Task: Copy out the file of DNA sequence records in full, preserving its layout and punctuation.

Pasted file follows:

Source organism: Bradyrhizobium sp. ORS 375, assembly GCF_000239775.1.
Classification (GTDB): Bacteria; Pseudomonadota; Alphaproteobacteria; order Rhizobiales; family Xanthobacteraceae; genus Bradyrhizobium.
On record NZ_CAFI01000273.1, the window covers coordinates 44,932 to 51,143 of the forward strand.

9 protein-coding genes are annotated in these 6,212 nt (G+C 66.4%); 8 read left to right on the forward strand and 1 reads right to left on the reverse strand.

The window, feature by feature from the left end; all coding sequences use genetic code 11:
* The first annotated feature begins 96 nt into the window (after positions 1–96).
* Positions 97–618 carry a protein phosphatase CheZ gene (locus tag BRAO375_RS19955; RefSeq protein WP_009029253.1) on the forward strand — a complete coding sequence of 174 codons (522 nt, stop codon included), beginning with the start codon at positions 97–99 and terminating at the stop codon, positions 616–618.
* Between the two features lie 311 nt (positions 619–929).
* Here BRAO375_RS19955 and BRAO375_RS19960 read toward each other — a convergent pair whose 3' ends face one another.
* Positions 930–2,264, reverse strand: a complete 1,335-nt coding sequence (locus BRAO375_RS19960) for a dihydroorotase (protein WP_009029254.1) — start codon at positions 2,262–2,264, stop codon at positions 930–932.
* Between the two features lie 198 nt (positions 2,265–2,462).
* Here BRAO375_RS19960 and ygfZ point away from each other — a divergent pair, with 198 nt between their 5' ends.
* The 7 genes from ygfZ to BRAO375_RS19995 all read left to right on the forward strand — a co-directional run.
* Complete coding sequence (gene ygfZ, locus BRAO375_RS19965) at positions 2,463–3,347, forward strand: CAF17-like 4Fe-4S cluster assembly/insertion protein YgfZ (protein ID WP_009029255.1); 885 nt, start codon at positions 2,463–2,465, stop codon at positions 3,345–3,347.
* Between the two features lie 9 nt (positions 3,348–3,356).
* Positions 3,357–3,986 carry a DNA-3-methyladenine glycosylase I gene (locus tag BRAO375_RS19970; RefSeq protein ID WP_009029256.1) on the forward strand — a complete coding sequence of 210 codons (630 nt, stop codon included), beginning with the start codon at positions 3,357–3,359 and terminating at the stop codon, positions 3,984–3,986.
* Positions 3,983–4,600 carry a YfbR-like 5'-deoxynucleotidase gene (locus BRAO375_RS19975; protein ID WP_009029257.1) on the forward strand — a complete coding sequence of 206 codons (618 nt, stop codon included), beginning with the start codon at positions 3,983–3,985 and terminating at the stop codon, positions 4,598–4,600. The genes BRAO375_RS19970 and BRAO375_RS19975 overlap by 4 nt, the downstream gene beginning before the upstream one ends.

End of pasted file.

Source organism: Bradyrhizobium sp. ORS 375, assembly GCF_000239775.1.
Classification (GTDB): Bacteria; Pseudomonadota; Alphaproteobacteria; order Rhizobiales; family Xanthobacteraceae; genus Bradyrhizobium.
On record NZ_CAFI01000273.1, the window covers coordinates 44,932 to 51,143 of the forward strand.

9 protein-coding genes are annotated in these 6,212 nt (G+C 66.4%); 8 read left to right on the forward strand and 1 reads right to left on the reverse strand.

The window, feature by feature from the left end; all coding sequences use genetic code 11:
* The first annotated feature begins 96 nt into the window (after positions 1–96).
* Positions 97–618 carry a protein phosphatase CheZ gene (locus tag BRAO375_RS19955; RefSeq protein WP_009029253.1) on the forward strand — a complete coding sequence of 174 codons (522 nt, stop codon included), beginning with the start codon at positions 97–99 and terminating at the stop codon, positions 616–618.
* Between the two features lie 311 nt (positions 619–929).
* Here BRAO375_RS19955 and BRAO375_RS19960 read toward each other — a convergent pair whose 3' ends face one another.
* Positions 930–2,264, reverse strand: a complete 1,335-nt coding sequence (locus BRAO375_RS19960) for a dihydroorotase (protein WP_009029254.1) — start codon at positions 2,262–2,264, stop codon at positions 930–932.
* Between the two features lie 198 nt (positions 2,265–2,462).
* Here BRAO375_RS19960 and ygfZ point away from each other — a divergent pair, with 198 nt between their 5' ends.
* The 7 genes from ygfZ to BRAO375_RS19995 all read left to right on the forward strand — a co-directional run.
* Complete coding sequence (gene ygfZ, locus BRAO375_RS19965) at positions 2,463–3,347, forward strand: CAF17-like 4Fe-4S cluster assembly/insertion protein YgfZ (protein ID WP_009029255.1); 885 nt, start codon at positions 2,463–2,465, stop codon at positions 3,345–3,347.
* Between the two features lie 9 nt (positions 3,348–3,356).
* Positions 3,357–3,986 carry a DNA-3-methyladenine glycosylase I gene (locus tag BRAO375_RS19970; RefSeq protein ID WP_009029256.1) on the forward strand — a complete coding sequence of 210 codons (630 nt, stop codon included), beginning with the start codon at positions 3,357–3,359 and terminating at the stop codon, positions 3,984–3,986.
* Positions 3,983–4,600 carry a YfbR-like 5'-deoxynucleotidase gene (locus BRAO375_RS19975; protein ID WP_009029257.1) on the forward strand — a complete coding sequence of 206 codons (618 nt, stop codon included), beginning with the start codon at positions 3,983–3,985 and terminating at the stop codon, positions 4,598–4,600. The genes BRAO375_RS19970 and BRAO375_RS19975 overlap by 4 nt, the downstream gene beginning before the upstream one ends.